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Bulgarian Traditions

Whilst visiting Bulgaria you will come across many Bulgarian traditions and customs from the different regions.

Bulgaria has a wide diversity of culture and when travelling throughout this beautiful country you will be sure to see a fine display of examples of Bulgarian traditions. Here we take a look at what is available -

There are numerous architectural reserves located in Bulgaria that are preserved and represent the distinct Bulgarian architecture from the age of revival of the 18th and 19th century. Some good displays of revival architecture can be found in Bansko, Bozhentsi, Koprivshtitsa, Melnik, Tryavna and Zheravna.

Good examples of Bulgarian traditions where visitors can observe first hand old techniques and customs of crafts that have been passed down over the generations are Etara, Zlatograd and Old Dobrich.

Carpets dating back to the Bulgarian revival are today highly valued works of art. The main areas for carpet weaving are Chiprovtsi, Kotel and Samokov along with other traditional handicrafts.

Bulgarian Museums also have a wealth of valuable collections of well preserved relics including cultural and military, statues, burial sites, mosaics, masks, and many more.

The Rose is the symbol of Bulgaria and the rose picking is a traditional custom and one of the oldest. It is also a popular tourist attraction, and of course the outstanding quality of Bulgarian rose water and rose oil is well known worldwide.

The Bulgarian monasteries during the revival time were used for educational and artisitic purposes. Nowadays the famous Bachkovo Monastery, Glozhene Monastery, Kilifarevo Monastery , Rila Monastery, Shipchenski Monastery, Troyan Monastery are still working monasteries and famous for the national Bulgarian traditions icon painting and wood carvings.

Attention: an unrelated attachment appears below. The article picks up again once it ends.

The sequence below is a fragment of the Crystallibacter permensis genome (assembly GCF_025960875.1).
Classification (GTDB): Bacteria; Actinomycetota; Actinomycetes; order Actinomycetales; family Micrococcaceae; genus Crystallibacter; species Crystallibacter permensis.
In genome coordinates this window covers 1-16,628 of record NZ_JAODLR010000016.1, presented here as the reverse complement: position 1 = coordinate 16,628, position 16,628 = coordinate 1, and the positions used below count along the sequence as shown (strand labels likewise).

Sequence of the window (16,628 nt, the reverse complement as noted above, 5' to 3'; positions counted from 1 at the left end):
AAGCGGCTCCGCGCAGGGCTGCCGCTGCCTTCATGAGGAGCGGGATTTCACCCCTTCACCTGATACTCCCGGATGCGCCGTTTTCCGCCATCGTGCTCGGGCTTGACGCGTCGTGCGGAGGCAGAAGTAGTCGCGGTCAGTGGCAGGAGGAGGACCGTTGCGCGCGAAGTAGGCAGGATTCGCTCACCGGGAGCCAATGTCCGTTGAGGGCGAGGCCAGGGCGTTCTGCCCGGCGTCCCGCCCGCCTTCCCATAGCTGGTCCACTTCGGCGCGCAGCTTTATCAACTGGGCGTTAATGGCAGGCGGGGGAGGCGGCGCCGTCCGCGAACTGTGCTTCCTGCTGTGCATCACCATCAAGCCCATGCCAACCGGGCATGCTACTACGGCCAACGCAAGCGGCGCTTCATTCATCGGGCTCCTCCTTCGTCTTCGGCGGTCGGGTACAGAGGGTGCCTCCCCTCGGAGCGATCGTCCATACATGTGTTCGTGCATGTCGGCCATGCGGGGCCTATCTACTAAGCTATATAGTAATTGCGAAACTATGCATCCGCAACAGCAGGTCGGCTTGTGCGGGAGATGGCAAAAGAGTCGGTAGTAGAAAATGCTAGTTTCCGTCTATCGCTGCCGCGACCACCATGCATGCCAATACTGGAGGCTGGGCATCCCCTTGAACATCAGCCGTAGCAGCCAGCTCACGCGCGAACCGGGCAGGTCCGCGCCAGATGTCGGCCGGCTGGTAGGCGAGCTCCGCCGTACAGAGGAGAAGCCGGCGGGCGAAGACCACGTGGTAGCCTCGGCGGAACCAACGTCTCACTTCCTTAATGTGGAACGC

Bulgarian traditions also include singing and dancing in traditional costumes according to regions, and represent many rituals and customs. The Bulgarian folk music and dance are very important to this country's culture and the most famous dance is the Horo, although there are various versions around the country it is generally performed in a group of people touching palms in a circle and moving in steps in union to the distinct music style. The music itself has an individual style using instruments such as the fiddle, mandalin, flute, bagpipe and drum. The folk dances and music have variations to the different regions but they all express a vivid artistic expression. The Bulgarian national music and traditional folksongs including the distinct Bulgarian singing have been passed down through the generations and still play an important part in the country's culture today.

Bulgarian national costume is also a part of the Bulgarian traditions and culture. Throughout the ages the costumes have been influenced by ancient Thracian and Salvonic customs. The basic outfit is a long sleeved white shirt, worn under coats and waistcoats made from various decorated materials. Each region such as Rhodope and Pirin has their own style in typical workday, holiday and wedding costumes.

Bulgaria has a rich historical culture that spans across the ages. They preserve their art, literature, architecture, music and dance well and today young and old still continue to take pride and keep up with these cultural calendar events and festivals in the ancient Bulgarian traditions.